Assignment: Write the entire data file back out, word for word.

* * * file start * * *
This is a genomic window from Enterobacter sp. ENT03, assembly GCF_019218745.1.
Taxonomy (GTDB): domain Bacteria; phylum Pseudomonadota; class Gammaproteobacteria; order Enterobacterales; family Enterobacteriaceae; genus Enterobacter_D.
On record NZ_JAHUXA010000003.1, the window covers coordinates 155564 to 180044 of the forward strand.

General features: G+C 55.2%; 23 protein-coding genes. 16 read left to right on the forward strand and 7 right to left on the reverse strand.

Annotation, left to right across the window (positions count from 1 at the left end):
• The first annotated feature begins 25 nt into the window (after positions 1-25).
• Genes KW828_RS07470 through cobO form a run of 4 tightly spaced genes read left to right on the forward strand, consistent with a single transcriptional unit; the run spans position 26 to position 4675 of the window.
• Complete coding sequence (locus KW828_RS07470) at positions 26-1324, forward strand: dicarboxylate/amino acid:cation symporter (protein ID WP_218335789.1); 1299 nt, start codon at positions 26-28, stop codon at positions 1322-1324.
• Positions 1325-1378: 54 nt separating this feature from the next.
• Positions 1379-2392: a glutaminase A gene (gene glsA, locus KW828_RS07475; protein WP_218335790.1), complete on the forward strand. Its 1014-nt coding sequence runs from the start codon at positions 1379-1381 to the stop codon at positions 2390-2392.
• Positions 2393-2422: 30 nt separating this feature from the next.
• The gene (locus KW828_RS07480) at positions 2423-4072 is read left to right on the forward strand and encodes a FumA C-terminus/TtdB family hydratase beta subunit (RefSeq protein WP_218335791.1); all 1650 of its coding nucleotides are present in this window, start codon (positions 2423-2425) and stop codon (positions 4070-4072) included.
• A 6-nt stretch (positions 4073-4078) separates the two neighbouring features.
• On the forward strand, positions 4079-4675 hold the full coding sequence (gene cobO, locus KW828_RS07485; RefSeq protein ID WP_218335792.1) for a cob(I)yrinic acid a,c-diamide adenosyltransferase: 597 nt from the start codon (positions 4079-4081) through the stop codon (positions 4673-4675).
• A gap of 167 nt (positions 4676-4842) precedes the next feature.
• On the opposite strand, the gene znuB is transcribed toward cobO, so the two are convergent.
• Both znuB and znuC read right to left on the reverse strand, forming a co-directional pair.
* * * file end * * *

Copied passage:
This is a genomic window from Enterobacter sp. ENT03, assembly GCF_019218745.1.
Taxonomy (GTDB): domain Bacteria; phylum Pseudomonadota; class Gammaproteobacteria; order Enterobacterales; family Enterobacteriaceae; genus Enterobacter_D.
On record NZ_JAHUXA010000003.1, the window covers coordinates 155564 to 180044 of the forward strand.

General features: G+C 55.2%; 23 protein-coding genes. 16 read left to right on the forward strand and 7 right to left on the reverse strand.

Annotation, left to right across the window (positions count from 1 at the left end):
• The first annotated feature begins 25 nt into the window (after positions 1-25).
• Genes KW828_RS07470 through cobO form a run of 4 tightly spaced genes read left to right on the forward strand, consistent with a single transcriptional unit; the run spans position 26 to position 4675 of the window.
• Complete coding sequence (locus KW828_RS07470) at positions 26-1324, forward strand: dicarboxylate/amino acid:cation symporter (protein ID WP_218335789.1); 1299 nt, start codon at positions 26-28, stop codon at positions 1322-1324.
• Positions 1325-1378: 54 nt separating this feature from the next.
• Positions 1379-2392: a glutaminase A gene (gene glsA, locus KW828_RS07475; protein WP_218335790.1), complete on the forward strand. Its 1014-nt coding sequence runs from the start codon at positions 1379-1381 to the stop codon at positions 2390-2392.
• Positions 2393-2422: 30 nt separating this feature from the next.
• The gene (locus KW828_RS07480) at positions 2423-4072 is read left to right on the forward strand and encodes a FumA C-terminus/TtdB family hydratase beta subunit (RefSeq protein WP_218335791.1); all 1650 of its coding nucleotides are present in this window, start codon (positions 2423-2425) and stop codon (positions 4070-4072) included.
• A 6-nt stretch (positions 4073-4078) separates the two neighbouring features.
• On the forward strand, positions 4079-4675 hold the full coding sequence (gene cobO, locus KW828_RS07485; RefSeq protein ID WP_218335792.1) for a cob(I)yrinic acid a,c-diamide adenosyltransferase: 597 nt from the start codon (positions 4079-4081) through the stop codon (positions 4673-4675).
• A gap of 167 nt (positions 4676-4842) precedes the next feature.
• On the opposite strand, the gene znuB is transcribed toward cobO, so the two are convergent.
• Both znuB and znuC read right to left on the reverse strand, forming a co-directional pair.